Salvatore Ferragamo | Fall 2016 Ready-to-Wear Salvatore Ferragamo | Fall 2016 Ready-to-Wear
    Capes and mantels are iconic--there's nothing else like them! They keep you warm, too, so they're perfect for the coming season.
    Chanel | Fall 2016 Ready-to-Wear Chanel | Fall 2016 Ready-to-Wear
    If you prefer more coverage, go with a cape! And if you prefer something a little more manageable, go with a mantel! The difference is in their lengths. Capes are nice on windy days where you might want more protection from the elements, and mantels are excellent for still, chilly days. Some fabrics for making mantels and capes include:   Flared and Cigarette Pants Flared jeans can be your best friend, especially if you wear the right pair of shoes. A little lift in the heel with a boot or even a pair of flats can work well with this look, so the options are kind of limitless!
    Céline | Fall 2016 Ready-to-Wear Céline | Fall 2016 Ready-to-Wear
    Similar to oversized sleeves, flared jeans play with the balance of visual weight on your body, and if you’re tall and slim, flared jeans can make your legs look even longer and graceful. Enhance your strengths and try out a pair for yourself!
    Colovos | Resort 2017 Colovos | Resort 2017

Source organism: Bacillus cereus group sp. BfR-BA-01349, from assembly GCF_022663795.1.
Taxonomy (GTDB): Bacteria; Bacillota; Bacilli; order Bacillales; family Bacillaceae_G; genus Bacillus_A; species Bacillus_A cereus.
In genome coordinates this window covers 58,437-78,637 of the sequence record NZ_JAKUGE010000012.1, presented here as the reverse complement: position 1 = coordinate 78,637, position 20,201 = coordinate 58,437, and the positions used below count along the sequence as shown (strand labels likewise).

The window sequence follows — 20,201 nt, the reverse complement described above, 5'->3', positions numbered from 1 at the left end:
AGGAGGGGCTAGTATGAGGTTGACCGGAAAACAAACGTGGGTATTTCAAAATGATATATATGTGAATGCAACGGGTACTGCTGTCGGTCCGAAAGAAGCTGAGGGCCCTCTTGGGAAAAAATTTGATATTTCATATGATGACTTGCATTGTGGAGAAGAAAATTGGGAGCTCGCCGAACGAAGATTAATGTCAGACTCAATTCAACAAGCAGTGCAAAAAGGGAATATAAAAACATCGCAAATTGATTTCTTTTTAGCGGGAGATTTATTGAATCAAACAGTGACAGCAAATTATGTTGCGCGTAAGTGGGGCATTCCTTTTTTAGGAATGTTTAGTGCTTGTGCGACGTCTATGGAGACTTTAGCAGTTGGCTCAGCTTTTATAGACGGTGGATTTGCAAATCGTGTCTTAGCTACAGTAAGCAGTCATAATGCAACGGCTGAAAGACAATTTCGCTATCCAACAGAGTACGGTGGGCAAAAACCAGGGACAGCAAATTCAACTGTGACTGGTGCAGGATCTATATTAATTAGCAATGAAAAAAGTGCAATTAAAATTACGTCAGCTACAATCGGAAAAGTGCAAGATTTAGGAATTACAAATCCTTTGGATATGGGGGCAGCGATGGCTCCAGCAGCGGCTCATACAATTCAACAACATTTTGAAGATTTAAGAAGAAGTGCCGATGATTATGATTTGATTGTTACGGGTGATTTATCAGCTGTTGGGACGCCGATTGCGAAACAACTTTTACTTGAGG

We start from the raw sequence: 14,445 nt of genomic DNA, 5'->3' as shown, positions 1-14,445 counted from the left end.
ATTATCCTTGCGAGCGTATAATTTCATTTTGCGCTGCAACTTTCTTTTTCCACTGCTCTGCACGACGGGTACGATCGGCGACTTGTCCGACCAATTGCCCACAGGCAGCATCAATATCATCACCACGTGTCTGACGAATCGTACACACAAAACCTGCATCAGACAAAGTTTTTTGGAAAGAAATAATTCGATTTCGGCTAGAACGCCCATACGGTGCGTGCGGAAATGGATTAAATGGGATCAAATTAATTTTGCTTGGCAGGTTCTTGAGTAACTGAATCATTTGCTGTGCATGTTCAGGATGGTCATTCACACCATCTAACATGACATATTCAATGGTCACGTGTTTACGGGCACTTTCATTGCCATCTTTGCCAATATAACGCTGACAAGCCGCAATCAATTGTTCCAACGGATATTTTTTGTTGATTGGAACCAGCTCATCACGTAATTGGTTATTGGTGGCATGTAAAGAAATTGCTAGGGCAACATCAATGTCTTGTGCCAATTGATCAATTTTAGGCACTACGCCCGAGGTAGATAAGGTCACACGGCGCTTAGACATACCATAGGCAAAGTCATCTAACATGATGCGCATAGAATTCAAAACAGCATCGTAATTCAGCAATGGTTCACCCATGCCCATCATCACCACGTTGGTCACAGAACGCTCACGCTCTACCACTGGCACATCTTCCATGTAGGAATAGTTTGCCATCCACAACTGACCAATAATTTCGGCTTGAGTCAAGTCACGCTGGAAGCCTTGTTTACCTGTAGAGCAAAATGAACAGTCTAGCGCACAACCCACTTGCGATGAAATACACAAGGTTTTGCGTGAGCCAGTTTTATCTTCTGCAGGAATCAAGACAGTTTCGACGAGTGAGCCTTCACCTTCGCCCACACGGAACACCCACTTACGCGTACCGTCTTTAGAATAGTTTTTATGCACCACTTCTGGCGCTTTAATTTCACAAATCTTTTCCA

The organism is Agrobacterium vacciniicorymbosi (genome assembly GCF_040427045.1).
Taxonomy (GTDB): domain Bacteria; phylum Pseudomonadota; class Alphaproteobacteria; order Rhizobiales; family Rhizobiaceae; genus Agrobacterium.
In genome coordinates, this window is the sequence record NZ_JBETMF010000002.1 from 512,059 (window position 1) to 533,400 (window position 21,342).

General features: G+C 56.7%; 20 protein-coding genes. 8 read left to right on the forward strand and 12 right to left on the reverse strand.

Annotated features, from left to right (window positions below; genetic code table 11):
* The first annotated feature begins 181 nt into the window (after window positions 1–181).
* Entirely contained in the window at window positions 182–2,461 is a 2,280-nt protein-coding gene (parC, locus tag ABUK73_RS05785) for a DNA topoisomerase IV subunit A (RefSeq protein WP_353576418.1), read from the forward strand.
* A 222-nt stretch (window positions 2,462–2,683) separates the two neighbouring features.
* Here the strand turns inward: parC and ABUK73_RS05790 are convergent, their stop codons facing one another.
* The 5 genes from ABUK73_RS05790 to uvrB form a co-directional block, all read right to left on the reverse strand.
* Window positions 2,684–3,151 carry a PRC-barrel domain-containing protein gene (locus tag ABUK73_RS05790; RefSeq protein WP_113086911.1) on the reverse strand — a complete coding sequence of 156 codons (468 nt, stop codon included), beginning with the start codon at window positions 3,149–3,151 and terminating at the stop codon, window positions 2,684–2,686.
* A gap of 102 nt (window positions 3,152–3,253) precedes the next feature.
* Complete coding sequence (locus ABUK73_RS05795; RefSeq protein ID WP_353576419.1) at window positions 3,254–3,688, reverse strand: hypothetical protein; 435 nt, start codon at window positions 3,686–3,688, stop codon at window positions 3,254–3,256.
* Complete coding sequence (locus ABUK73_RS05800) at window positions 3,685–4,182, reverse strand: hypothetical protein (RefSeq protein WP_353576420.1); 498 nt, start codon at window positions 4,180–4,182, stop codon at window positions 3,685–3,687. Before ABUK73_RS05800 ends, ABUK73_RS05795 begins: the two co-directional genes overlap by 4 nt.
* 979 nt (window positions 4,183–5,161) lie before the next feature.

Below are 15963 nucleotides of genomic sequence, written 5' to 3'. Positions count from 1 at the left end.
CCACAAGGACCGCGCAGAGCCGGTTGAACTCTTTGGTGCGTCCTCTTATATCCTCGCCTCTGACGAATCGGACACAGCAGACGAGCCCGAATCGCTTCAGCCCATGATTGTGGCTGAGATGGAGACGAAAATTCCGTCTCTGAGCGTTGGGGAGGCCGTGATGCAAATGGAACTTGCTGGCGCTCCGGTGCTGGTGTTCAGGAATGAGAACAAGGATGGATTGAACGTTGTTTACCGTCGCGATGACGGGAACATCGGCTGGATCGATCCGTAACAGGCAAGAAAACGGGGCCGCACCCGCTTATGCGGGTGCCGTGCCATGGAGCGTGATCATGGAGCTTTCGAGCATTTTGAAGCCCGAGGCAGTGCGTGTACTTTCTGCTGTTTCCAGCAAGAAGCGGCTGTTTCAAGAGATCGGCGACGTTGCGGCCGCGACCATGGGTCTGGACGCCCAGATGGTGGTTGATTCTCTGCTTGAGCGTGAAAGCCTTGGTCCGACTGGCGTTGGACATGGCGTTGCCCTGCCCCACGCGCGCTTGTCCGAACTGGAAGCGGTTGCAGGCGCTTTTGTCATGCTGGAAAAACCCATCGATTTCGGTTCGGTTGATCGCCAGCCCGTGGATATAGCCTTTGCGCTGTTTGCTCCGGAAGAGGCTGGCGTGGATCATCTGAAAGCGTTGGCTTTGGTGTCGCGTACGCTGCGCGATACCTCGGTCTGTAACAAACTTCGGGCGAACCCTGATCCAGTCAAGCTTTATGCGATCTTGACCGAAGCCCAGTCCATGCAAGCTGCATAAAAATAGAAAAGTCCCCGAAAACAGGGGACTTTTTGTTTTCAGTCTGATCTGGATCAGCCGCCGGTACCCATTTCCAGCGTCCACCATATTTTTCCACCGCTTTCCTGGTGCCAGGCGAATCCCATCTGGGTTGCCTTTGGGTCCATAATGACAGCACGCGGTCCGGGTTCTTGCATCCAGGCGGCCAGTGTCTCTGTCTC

Cigarette pants are a hit this season! Since they're cut off around the ankle, onlookers are drawn to your feet, so take the opportunity to show off those new flats or heels you have! These have been popular in the menswear styles, too. Great fabric choices for both of these styles include:   Ruffles Ruffles are another staple of the fashion world that are getting some hyper-focus this season. Whether framing a blouse or fringing the hem of a dress, ruffles are beautiful additions that help fluff up your look and keep you feeling light and free throughout your day.
    Whit | Fall 2016 Ready-to-Wear Whit | Fall 2016 Ready-to-Wear
    They hold well in a variety of fabrics and can look great as an accent or the main show.
    Balamain | Fall 2016 Ready-to-Wear Balamain | Fall 2016 Ready-to-Wear